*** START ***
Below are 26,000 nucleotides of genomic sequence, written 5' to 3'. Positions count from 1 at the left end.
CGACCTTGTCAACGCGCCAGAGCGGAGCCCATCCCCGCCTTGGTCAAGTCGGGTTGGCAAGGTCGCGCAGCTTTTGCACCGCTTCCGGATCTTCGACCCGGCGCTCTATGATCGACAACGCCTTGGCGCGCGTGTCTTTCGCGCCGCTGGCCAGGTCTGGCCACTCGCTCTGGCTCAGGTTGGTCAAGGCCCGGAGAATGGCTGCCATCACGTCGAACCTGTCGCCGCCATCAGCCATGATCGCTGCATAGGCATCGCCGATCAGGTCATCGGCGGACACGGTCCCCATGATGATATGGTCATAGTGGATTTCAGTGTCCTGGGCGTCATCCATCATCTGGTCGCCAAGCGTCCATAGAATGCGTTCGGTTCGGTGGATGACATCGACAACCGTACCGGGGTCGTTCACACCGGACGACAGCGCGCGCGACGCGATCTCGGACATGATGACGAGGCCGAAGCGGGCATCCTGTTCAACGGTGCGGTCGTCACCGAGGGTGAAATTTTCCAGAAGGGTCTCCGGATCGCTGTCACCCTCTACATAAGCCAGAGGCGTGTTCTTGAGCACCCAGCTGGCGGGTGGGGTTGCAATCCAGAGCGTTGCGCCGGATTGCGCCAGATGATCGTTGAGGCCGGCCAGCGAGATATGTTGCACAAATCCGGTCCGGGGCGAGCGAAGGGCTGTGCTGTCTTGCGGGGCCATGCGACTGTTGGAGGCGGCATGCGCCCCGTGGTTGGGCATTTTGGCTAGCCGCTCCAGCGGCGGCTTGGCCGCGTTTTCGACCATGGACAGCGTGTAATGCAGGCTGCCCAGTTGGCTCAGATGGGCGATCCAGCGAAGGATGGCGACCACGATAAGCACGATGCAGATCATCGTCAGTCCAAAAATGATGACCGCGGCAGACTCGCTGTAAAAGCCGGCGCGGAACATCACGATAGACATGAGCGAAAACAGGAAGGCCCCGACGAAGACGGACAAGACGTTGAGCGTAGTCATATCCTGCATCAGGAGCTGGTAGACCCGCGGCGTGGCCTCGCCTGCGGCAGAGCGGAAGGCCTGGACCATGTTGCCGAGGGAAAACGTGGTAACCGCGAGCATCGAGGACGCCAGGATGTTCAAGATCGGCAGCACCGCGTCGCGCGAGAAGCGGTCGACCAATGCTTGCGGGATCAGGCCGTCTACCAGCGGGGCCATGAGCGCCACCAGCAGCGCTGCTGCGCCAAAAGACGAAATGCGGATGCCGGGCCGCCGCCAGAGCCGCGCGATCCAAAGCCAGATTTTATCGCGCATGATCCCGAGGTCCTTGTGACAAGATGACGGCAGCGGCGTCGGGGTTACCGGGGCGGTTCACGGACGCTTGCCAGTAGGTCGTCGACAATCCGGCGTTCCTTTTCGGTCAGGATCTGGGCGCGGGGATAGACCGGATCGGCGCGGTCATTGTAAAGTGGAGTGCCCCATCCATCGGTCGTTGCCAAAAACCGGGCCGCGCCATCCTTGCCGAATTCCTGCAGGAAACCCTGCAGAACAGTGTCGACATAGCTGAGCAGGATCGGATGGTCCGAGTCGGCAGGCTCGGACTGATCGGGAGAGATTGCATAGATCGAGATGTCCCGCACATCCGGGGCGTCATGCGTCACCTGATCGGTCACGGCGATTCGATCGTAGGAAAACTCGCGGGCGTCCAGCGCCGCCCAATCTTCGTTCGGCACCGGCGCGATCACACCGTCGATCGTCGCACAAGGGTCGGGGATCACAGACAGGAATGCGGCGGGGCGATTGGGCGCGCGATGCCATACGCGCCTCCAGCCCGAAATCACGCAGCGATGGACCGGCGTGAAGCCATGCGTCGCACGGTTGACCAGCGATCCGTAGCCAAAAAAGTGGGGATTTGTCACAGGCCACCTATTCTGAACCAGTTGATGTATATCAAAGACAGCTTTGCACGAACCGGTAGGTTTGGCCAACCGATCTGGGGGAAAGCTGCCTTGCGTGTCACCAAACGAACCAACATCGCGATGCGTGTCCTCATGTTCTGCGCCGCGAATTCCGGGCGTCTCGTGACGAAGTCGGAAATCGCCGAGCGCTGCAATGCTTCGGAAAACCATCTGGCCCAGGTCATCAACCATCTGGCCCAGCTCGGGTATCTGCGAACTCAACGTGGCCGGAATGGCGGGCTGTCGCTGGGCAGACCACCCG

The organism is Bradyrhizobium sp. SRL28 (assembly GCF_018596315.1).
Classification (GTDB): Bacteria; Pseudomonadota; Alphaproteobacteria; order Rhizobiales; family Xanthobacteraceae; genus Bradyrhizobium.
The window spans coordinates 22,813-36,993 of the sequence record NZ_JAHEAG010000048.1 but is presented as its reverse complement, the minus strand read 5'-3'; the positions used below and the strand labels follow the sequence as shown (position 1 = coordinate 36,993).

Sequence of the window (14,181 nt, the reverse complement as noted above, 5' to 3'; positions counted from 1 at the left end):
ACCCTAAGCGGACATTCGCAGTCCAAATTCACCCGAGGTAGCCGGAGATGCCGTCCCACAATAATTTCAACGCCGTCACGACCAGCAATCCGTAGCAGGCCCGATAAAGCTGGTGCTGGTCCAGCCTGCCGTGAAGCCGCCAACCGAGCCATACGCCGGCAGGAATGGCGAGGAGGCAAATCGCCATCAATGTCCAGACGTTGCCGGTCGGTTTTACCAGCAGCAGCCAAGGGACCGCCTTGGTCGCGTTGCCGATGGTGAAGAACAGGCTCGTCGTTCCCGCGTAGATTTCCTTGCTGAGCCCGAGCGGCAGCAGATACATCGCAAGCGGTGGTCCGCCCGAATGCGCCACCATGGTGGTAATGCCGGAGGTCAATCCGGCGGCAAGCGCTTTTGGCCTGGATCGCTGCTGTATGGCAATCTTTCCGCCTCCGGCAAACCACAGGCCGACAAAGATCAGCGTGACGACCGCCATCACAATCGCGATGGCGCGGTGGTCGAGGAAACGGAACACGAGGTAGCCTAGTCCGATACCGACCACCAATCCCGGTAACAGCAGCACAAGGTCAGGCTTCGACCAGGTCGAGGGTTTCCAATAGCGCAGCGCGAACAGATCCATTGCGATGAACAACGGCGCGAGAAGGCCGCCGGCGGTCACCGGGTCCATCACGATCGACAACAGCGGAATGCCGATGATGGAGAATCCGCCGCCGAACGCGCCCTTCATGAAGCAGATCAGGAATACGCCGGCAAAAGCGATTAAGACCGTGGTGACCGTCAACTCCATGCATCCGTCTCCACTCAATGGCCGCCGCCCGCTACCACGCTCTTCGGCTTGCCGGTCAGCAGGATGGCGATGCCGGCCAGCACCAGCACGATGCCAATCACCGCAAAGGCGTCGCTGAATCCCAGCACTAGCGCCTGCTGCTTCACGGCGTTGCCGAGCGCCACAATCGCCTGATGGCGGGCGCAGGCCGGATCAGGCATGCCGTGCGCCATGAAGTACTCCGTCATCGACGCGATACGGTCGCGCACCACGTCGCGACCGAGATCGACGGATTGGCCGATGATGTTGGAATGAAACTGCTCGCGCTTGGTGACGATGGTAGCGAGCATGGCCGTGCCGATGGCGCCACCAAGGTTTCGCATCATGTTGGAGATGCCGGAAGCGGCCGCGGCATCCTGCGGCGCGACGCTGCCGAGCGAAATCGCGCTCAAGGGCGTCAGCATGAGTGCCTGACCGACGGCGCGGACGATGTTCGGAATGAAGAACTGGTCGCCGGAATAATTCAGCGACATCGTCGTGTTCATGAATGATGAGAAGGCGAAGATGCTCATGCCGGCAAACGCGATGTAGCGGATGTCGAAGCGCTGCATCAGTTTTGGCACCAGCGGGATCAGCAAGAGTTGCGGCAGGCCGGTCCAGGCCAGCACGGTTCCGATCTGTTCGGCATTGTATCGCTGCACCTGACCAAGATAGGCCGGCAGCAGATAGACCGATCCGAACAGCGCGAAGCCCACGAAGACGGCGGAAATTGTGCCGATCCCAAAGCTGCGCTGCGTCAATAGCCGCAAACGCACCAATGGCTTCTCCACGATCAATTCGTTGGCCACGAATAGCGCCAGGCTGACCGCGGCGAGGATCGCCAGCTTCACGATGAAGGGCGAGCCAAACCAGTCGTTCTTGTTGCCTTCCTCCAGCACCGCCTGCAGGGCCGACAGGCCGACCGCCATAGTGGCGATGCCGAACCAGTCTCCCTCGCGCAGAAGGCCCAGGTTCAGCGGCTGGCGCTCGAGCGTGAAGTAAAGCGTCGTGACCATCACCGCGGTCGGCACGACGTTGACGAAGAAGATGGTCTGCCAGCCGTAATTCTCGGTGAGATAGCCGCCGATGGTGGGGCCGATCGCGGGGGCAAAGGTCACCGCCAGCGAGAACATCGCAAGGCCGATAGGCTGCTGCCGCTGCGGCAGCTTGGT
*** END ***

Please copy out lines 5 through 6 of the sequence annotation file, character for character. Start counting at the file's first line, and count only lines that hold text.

The window spans coordinates 22,813-36,993 of the sequence record NZ_JAHEAG010000048.1 but is presented as its reverse complement, the minus strand read 5'-3'; the positions used below and the strand labels follow the sequence as shown (position 1 = coordinate 36,993).

Sequence of the window (14,181 nt, the reverse complement as noted above, 5' to 3'; positions counted from 1 at the left end):